Still as nasty as they wanna be
Depending on your own take on the colorful and chaotic history of hip-hop, the dirty-mouthed crew that was and still is 2 Live Crew will be remembered as either a) a fun-filled posse looking to push the envelope with booty-centric rhymes or b) a mediocre collection of rappers who somehow ended up being the poster children for the free-speech-in-music movement of the late-’80s.
Whatever the case, a slimmed down version of the very same rapping ensemble makes its way back to 8150 tonight.
Those who know their music history will remember 2 Live Crew as the group that helped prompt the recording industry to start sticking those stupid parental warning stickers on CDs with potentially objectionable content.
In 2 Live’s case, it was probably an appropriate move – the band built its reputation on material that would make Richard Pryor, Redd Foxx or even “Raw”-era Eddie Murphy collectively blush.
And with titles that are mostly unfit for a family newspaper, culled from albums like “As Nasty as They Wanna’ Be” and its follow-up, “Sports Weekend (As Nasty as They Wanna’ Be Part II),” the Crew’s material became the perfect focus for groups such as Tipper Gore’s Parents Music Resource Center.
Add to that the fact that the group’s shows still combine a mixture of scantily-clad dancers, body shots and strip club behavior and … well, you get the idea. Be prepared for both the best and the worst.
2 Live Crew got its start in California in 1985 and relocated to Miami, where members Fresh Kid Ice (Chris Wong Won), DJ Mr. Mixx (David Hobbs) and Brother Marquis (Mark Ross) hooked up with record producer Luther Campbell. The band’s first brush with the courtroom followed in a flash when Campbell was sued by none other than George Lucas (the suit prompted changing his label name from Luke Skyywalker Records to Luke Records).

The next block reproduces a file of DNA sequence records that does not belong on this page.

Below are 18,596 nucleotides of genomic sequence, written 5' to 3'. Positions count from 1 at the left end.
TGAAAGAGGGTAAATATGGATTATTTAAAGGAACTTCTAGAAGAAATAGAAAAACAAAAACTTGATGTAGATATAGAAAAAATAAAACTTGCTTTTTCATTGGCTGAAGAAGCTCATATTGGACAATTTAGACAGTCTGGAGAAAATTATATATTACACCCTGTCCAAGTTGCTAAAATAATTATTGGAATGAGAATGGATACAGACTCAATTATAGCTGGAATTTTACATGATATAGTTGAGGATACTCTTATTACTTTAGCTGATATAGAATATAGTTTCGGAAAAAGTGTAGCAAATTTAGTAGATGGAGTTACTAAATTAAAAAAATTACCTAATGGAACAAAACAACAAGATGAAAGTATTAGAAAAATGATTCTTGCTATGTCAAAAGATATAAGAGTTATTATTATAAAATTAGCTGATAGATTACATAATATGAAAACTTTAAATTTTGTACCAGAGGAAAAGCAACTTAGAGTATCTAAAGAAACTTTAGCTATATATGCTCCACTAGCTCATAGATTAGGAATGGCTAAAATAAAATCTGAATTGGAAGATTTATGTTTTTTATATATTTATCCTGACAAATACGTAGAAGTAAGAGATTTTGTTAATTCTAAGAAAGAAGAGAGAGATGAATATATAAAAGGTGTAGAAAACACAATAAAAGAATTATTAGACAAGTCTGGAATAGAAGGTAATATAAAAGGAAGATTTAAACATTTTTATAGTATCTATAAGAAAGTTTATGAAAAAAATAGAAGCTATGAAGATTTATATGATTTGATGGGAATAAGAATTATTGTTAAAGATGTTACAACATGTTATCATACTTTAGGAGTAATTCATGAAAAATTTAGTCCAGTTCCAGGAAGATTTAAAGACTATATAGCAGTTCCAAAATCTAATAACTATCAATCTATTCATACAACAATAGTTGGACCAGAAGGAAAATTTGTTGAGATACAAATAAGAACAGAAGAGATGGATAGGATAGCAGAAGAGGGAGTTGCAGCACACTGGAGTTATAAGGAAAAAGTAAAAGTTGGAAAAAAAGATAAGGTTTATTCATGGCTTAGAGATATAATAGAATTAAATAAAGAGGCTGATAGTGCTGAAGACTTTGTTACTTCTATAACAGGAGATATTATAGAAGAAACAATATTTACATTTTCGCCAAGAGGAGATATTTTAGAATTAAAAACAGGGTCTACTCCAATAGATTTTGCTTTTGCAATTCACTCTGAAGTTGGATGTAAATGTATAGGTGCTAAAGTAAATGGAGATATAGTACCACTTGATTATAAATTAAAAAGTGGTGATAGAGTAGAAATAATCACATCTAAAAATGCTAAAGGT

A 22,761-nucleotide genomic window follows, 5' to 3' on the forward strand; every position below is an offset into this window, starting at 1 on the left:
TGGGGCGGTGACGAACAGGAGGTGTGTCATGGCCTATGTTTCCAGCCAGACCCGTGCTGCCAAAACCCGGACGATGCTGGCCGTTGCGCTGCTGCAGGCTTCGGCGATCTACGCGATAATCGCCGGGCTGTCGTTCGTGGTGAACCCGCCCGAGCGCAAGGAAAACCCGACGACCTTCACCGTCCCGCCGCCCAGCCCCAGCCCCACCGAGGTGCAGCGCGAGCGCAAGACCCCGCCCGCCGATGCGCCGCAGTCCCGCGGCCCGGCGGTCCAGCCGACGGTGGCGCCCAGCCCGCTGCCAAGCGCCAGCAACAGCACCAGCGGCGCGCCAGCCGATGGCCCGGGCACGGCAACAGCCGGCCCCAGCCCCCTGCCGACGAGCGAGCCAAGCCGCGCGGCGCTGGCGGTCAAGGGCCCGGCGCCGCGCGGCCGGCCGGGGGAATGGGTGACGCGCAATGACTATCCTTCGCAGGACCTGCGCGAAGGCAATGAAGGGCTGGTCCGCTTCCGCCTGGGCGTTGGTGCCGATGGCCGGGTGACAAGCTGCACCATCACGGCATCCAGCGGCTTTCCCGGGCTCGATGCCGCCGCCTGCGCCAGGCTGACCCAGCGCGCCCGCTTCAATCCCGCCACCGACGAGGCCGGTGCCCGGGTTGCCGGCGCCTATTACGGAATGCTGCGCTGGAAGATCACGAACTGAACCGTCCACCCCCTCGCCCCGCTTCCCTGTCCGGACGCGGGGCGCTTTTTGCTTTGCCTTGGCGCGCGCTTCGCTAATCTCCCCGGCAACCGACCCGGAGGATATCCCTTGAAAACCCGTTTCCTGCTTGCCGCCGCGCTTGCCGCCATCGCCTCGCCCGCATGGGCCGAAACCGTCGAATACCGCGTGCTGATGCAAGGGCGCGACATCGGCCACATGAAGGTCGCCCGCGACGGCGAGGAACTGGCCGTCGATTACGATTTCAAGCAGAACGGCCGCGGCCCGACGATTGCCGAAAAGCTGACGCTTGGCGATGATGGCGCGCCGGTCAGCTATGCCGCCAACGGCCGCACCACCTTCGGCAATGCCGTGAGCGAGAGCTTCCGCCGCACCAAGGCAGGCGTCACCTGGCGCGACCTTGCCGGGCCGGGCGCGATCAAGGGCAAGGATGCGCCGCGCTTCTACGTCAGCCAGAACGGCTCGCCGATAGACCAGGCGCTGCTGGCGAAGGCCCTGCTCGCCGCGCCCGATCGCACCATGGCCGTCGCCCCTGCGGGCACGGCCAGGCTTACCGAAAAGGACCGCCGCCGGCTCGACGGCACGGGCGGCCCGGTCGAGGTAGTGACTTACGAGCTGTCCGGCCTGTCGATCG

On record, the group made it perfectly clear that it wanted little more than to be known as an underground adult party band – fans will remember the “Full Metal Jacket”-derived sample found on their hit single, “Me So Horny.”
But the Crew instead became a household name when Gore’s group and Florida born-again Christian attorney Jack Thompson suggested that 2 Live Crew’s album was obscene and should not be available for purchase by minors.
2 Live Crew made headlines when a Florida record store owner was arrested for selling a copy of the disc (to an adult, no less); the band itself was arrested for performing the material from “As Nasty as They Wanna’ Be” in a strip club in Miami.
The resulting hubbub created some very odd bedfellows as artists such as Sinead O’Connor, Bruce Springsteen and Motley Crue came to the band’s defense. 2 Live Crew also became the first act to release both “clean” and “dirty” versions of its own recordings, as well as voluntarily labeling its CDs for adult content. The group officially disbanded in 1992, following battles between Campbell, Mixx and Brother Marquis.
Campbell was in court again in 1994 as he fought Acuff-Rose Music (which had sued the band over its 1989 parody of Roy Orbison’s “Pretty Woman”). A Nashville court initially ruled against the band, but Campbell appealed and the Supreme Court eventually sided with him.
Campbell reunited the band in 1994 as the New 2 Live Crew for a single CD, but filed for bankruptcy a year later.
Tonight’s version of 2 Live Crew features Mixx and Marquis, who’ve kept the band alive on the oldies hip-hop circuit since their 1998 album “The Real One” (which featured guest appearances from Ice-T, Freak Nasty and Miami music legend K.C. of K.C. and the Sunshine Band).
2 Live Crew plays at 8150 tonight at 10 p.m. Call 479-0607 for tickets and details